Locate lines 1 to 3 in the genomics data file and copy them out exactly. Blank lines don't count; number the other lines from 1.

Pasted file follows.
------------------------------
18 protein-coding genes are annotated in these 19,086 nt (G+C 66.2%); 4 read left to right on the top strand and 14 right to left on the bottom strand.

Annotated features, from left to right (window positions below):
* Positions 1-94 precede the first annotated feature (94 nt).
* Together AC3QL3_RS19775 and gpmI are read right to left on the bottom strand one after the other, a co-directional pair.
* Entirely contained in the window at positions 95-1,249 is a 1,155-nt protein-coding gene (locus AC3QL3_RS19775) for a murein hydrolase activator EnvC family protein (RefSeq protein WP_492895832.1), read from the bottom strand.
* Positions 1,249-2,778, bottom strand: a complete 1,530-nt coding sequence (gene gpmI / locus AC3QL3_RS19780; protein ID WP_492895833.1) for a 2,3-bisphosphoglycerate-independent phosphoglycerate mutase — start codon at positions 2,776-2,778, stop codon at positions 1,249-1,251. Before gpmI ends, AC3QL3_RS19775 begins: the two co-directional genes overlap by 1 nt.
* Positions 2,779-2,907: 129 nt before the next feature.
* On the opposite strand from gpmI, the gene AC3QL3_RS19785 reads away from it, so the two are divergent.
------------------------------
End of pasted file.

18 protein-coding genes are annotated in these 19,086 nt (G+C 66.2%); 4 read left to right on the top strand and 14 right to left on the bottom strand.

Annotated features, from left to right (window positions below):
* Positions 1-94 precede the first annotated feature (94 nt).